New albums deliver classic feel with new sound

New albums deliver classic feel with new sound

New albums deliver classic feel with new sound

Melissa Dunson

Cake-Pressure Chief

Cake for breakfast, lunch and dinner. Is anyone getting hungry yet?

The band has four albums, all well received, and numerous top ten hits, yet despite its successes, Cake maintains a fairly low profile in the music world. As each new album is released, longtime fans continue to ask, “Is this the one that makes it big?” This lack of publicity makes the band seem inherently new and is part of the California band’s indescribable charm. It doesn’t matter how many times you hear Cake’s songs on the radio, when you put on one of its CDs, you still feel like you’ve just discovered a hidden treasure and can’t help but walk around with a ridiculous smirk on your face as if you know something no one else does. This is the essence of Cake, the music industry’s best-kept secret.

Cake’s new album, Pressure Chief, is simultaneously familiar and wildly strange to die-hard fans. It’s a throwback to classic Cake at its best, but with an added kick.

Blaring trumpets, thumping bass, whimsical guitar riffs and the awkwardly different voice of John McCrea orchestrates it all like a mystical cowboy hat-wearing, truck-driving conductor.

Pressure Chief is more of the same with some added electronic sounds that add to the already catchy quality of the songs without ever sounding cheesy. The vocals reach a new level and achieve a quality almost Beatlesque at moments when the harmonies are just right.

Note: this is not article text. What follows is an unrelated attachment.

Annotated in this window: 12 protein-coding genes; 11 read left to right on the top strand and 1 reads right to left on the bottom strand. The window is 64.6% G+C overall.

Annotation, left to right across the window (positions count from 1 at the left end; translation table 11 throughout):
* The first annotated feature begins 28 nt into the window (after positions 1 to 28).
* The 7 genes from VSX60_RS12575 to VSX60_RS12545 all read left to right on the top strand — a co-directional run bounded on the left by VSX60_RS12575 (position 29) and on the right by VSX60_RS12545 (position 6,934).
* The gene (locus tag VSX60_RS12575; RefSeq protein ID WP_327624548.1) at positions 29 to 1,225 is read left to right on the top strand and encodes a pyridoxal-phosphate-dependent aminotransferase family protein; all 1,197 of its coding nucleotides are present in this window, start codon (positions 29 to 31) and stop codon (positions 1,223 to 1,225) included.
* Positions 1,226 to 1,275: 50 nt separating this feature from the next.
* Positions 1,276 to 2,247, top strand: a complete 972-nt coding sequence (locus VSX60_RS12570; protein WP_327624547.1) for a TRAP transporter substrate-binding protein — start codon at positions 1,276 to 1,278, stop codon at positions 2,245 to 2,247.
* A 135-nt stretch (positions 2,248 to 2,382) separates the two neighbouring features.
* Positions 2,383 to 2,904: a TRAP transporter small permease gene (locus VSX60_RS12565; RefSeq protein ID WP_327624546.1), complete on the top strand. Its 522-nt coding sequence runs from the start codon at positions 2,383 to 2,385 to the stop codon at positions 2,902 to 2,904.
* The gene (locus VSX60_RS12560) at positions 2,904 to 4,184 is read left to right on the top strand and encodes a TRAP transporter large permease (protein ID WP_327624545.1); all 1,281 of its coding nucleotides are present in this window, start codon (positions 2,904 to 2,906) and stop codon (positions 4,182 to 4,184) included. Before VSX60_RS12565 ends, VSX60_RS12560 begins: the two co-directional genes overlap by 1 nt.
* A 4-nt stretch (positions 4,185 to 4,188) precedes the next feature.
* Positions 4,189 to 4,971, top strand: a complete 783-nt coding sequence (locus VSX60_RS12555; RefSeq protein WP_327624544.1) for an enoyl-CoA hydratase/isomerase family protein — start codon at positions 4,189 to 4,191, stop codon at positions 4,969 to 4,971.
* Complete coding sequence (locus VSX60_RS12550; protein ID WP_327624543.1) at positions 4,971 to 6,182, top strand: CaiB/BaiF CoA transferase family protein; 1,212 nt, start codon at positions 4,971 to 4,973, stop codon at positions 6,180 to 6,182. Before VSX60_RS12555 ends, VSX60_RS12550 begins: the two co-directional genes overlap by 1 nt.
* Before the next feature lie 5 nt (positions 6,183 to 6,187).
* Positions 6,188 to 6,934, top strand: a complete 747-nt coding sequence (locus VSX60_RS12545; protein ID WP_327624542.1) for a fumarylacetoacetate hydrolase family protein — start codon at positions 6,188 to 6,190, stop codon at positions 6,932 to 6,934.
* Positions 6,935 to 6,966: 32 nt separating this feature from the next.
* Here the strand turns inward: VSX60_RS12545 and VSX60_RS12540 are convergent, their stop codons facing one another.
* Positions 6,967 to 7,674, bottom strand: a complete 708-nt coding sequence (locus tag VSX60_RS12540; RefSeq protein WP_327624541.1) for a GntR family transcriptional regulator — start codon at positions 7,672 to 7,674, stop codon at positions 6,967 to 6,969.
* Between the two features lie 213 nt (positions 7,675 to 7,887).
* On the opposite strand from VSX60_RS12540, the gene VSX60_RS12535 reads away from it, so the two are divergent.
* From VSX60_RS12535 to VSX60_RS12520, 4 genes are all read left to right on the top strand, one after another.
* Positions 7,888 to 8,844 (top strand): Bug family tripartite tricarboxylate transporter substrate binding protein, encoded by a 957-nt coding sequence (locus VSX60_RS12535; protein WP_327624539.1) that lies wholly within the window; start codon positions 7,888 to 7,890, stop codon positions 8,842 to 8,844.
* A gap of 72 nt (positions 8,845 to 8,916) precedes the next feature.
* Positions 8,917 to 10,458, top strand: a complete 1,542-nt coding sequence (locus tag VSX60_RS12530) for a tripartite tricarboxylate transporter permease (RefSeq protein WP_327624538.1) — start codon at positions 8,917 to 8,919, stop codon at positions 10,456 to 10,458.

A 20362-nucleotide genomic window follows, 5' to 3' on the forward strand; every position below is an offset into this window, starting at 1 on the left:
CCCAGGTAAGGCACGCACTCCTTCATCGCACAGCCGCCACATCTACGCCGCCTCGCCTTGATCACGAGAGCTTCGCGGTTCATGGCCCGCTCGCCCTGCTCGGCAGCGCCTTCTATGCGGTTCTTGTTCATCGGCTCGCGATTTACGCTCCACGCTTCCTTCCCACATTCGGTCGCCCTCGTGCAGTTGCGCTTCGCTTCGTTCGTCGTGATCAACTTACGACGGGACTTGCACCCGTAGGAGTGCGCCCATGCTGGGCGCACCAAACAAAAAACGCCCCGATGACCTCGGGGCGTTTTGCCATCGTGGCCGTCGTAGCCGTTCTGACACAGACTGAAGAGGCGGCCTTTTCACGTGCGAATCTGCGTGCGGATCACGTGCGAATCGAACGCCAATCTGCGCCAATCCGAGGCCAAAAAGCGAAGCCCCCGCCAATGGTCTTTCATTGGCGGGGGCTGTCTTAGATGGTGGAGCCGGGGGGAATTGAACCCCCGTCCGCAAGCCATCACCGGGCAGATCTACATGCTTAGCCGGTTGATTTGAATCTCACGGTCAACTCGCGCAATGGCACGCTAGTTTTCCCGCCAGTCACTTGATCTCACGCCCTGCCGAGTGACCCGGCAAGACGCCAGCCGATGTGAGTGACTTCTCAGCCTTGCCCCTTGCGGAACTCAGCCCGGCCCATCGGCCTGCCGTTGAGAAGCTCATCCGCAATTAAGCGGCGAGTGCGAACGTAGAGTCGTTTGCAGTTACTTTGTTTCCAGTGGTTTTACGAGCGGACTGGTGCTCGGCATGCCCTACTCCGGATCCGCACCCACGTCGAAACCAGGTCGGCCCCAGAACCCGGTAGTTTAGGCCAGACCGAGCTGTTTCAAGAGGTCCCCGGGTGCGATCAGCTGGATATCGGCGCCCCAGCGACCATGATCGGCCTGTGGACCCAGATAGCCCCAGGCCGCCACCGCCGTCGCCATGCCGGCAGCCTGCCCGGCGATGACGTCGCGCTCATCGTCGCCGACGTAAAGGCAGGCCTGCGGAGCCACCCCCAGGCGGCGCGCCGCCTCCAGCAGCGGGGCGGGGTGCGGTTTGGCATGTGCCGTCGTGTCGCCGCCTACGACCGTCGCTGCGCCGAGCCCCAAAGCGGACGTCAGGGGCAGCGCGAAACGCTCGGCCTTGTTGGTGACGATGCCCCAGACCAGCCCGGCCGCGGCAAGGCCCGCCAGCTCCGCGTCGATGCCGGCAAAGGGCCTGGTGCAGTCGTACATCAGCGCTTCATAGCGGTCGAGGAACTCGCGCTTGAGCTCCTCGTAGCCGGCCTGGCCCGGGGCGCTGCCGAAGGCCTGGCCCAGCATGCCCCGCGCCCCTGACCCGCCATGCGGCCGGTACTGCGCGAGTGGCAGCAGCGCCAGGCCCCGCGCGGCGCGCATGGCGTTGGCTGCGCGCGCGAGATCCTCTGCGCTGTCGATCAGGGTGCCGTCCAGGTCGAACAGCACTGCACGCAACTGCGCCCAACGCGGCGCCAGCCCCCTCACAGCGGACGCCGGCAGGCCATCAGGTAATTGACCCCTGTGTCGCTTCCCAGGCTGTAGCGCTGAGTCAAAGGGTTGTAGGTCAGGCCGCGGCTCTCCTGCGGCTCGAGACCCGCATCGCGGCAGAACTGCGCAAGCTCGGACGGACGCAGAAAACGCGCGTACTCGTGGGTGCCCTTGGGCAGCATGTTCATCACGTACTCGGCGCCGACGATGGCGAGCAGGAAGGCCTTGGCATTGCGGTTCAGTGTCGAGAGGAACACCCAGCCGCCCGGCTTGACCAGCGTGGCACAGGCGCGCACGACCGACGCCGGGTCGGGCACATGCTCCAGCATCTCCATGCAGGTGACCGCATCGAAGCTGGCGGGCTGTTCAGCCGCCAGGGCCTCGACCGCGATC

The album contains the same strange lyrics focusing on relationships and social problems, saying things like no one else does.

“Go/Go ahead and destroy this/better come with an army/Are you feeling/ Feeling so much better,” McCrea croons suavely in “Take it All Away,” the third track off the new album.

The first catchy single from Pressure Chief, “No Phone,” contains all the great Cake elements needed for success: a repetitive chorus, erratic bass line, obscure electronic noises, mariachi trumpets and layered vocals. Cake went back to their roots to gain the same hollow, raw sound of their first album, Fashion Nugget, reminding fans of the garage band Cake started out as.

Chevelle-This Kind of Thinking (Could Do Us In)

Chevelle does it again. The hard-hitting Chicago trio delivers another volatile hardcore set of songs in its new album, This Kind of Thinking (Could Do Us In). Peter Chevelle’s vocals lead the way through a masterfully crafted collection of rock lullabies, slow, haunting melodies interrupted by driving guitars, thundering drums and layers of angry men screaming for your attention, fast, slow, fast, fast, slow. Every song on the album forces an emotional response, demanding you to think, feel, do anything but ignore them. They so effectively use the musical formula to bring the listeners to the edge of their seats and join with them to experience a building emotional crescendo you know is coming, but never seems too predictable. Musically the album has a more mature, polished sound that won’t disappoint fans. Unlike so many of their peers, Chevelle proves their commitment to the sound that made them famous and refuses to grow out of their hard core style. Who says grown ups can’t scream? Lyrically, the three brothers continue on the themes of pain rejection and redemptions, but delve deeper into their pasts and personal lives and carry you through an emotional, but never cheesy, journey.